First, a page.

Large hypomethylated blocks could be a universal cancer ‘signature’

Figure 1 Many of the methylation changes at single probes between cancer and normal  are far from CpG islands. Irizarry et al. Genome Medicine
Figure 1 Many of the methylation changes at single probes between cancer and normal are far from CpG islands. Irizarry et al. Genome Medicine

In this guest post, Dr Andrew Teschendorff of University College London and the CAS-MPG Partner Institute for Computational Biology, Shanghai, examines a new Genome Medicine study.

In an exciting research article published today in Genome Medicine, Rafa Irizzary and colleagues provide evidence for a gradual systems-level deregulation of the epigenome in stages prior to the onset of cancer and which later is seen to progress further in cancer. Thus, these insights could potentially lead to a clinical test with the ability to predict cancer risk in cells that are not yet malignant.

The authors focused on a specific epigenetic mark, known as DNA methylation, a molecular modification of DNA which can regulate the activity of nearby genes. They developed a novel statistical algorithm and applied it to a large set of DNA samples from different tissue types and disease stages, including cancer.

By doing this they were able to demonstrate that DNA methylation changes are progressive during carcinogenesis. What’s more,  they showed that most of these changes occur in large spatially organized genomic regions of DNA, involving loss of DNA methylation, called “hypomethylated blocks”.

Many of these blocks coincide with genomic regions that are normally attached to the cell’s nuclear membrane, with genes in these regions normally switched off.  Hypomethylation of these blocks may lead to genes located within these blocks being wrongly re-activated, and more generally to an increase in the variability of gene activity patterns. The authors hypothesize that these may increase cellular heterogeneity and so underpin cancer development.

Irizarry and colleagues’s work further demonstrates that the relatively infrequent increased DNA methylation observed in cancer occurs in smaller, localized, regions immersed within these large hypomethylated blocks. This unifies two long-standing observations about cancer DNA methylation patterns.

Most importantly, this unification of what previously appeared as two distinct epigenetic phenomena, points towards a common systems-level deregulation of the epigenome, which may in future serve as an important risk marker for carcinogenesis.

Indeed, earlier work, also published in Genome Medicine, demonstrated that increased DNA methylation occurring locally, at specific genes with roles in normal development, could be used to predict the risk of neoplastic transformation (the conversion of normal tissue into a malignant tumor) three years in advance of such transformation taking place.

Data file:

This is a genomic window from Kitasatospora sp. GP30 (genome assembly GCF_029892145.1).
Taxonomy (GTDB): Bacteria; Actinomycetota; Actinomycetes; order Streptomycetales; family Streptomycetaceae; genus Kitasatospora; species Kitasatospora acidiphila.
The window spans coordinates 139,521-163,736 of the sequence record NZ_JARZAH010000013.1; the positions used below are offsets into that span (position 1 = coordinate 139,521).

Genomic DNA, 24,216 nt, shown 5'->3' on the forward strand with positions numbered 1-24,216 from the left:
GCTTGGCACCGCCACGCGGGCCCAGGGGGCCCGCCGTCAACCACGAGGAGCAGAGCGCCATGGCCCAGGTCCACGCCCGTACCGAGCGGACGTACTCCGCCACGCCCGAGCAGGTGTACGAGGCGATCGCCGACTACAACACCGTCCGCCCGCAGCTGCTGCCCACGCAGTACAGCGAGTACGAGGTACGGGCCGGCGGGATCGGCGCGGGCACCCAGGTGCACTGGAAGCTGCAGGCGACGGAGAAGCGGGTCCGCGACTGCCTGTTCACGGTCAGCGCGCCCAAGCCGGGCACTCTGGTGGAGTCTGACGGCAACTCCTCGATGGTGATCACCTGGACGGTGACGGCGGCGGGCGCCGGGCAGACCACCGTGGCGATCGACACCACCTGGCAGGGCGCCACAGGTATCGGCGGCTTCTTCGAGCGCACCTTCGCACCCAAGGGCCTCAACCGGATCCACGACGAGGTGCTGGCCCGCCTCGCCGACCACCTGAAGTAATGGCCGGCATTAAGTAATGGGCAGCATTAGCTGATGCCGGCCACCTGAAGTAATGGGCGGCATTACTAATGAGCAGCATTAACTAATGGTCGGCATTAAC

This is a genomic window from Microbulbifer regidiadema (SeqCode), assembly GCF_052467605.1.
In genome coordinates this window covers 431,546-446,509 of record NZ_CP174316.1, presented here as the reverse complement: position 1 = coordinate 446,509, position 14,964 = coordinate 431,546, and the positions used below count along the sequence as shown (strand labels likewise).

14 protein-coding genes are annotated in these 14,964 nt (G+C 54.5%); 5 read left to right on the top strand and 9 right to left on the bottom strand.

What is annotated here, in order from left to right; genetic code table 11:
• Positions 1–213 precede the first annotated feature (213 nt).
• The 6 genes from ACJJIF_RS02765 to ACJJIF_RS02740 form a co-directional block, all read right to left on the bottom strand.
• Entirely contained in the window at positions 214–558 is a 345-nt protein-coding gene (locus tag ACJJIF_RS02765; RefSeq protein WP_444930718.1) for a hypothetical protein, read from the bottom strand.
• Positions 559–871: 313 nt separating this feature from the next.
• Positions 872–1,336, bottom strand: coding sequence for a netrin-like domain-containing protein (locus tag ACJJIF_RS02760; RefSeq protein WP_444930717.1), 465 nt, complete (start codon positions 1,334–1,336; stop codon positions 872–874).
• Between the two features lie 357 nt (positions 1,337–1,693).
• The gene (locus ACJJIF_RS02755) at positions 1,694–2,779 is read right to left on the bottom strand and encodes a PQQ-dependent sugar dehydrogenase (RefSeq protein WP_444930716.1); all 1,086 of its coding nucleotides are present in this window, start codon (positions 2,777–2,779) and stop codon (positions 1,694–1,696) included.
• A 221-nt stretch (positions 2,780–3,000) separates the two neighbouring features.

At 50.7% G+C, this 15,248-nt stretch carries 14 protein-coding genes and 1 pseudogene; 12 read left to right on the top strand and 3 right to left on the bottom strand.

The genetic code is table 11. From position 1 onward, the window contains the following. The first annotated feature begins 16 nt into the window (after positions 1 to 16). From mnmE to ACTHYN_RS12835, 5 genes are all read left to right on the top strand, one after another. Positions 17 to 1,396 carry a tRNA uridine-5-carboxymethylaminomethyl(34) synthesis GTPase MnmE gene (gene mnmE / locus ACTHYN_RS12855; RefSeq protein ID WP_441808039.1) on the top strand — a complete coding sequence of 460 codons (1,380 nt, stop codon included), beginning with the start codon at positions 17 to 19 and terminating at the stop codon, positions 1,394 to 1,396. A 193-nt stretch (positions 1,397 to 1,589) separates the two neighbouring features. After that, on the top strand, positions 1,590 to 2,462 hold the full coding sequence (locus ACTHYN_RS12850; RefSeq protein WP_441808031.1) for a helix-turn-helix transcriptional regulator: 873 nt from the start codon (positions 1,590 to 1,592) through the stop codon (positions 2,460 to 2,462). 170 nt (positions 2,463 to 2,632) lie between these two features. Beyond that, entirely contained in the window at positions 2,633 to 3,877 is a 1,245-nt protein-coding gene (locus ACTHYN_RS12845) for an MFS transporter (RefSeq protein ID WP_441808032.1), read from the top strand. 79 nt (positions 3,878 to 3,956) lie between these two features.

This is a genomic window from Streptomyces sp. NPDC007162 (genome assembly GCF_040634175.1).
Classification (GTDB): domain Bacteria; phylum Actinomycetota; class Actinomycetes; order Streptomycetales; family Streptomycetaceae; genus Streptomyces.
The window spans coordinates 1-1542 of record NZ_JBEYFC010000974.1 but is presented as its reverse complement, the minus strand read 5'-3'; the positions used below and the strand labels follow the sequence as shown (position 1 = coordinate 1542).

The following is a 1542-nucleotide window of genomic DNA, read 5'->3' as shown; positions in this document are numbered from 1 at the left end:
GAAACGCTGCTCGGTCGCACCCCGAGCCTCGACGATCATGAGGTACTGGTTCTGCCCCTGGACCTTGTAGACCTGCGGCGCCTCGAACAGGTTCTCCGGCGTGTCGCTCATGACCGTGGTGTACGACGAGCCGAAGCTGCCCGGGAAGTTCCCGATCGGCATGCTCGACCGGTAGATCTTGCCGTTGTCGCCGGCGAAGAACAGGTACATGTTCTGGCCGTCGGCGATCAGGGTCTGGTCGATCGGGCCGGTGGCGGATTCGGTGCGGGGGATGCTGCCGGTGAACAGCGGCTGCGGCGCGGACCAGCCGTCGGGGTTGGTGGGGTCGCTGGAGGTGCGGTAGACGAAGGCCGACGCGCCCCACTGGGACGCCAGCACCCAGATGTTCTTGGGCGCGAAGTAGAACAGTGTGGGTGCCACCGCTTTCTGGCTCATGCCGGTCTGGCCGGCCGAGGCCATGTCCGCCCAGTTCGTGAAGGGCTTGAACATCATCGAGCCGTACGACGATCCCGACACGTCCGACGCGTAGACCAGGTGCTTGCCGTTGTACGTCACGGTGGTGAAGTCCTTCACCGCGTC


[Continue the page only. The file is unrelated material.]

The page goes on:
By adopting a more recent and comprehensive technology, Irizzary and colleagues were able to measure DNA methylation, not only near genes, but also in the large genomic regions (denoted as “open seas”) between genes, demonstrating that the previously observed DNA methylation increases is a local phenomenon subsumed by the larger hypomethylated blocks.

It remains unclear what drives this systems-level deregulation of the epigenome, and in particular which gene activity changes are important for cancer development. It is possible that deregulation of genes, which modulate and control the epigenome, cause the observed systems-level deregulation of the normal DNA methylation landscape.

This modified DNA methylation landscape could then lead to de-repression of genes that cause the development of tumors, as well as to a simultaneous repression of genes that promote differentiation and normal homeostasis.

As shown in the context of the cervix, normal cervical cells with such an aberrant epigenome may be at an increased risk of becoming cancerous. Prospective studies, which can access the normal cells of origin of other solid tissue cancers and measure their DNA methylation patterns years in advance of cancer diagnosis, will be needed to address these important questions. Clinical application will, however, most likely require the use of easily accessible surrogate tissues (eg. blood, buccal or cervical smears), which may record epigenetic fingerprints associated with cancer risk factors and which can be accessed routinely and non-invasively.

Another key question raised by the current study, and which will be important to address in in the context of somatically acquired (i.e. non-heritable) cancers, concerns the relative order in which the epigenetic and genetic changes take place. For instance, is the deregulation of the DNA methylome in disease stages prior to cancer driven by genetic or epigenetic mutations?

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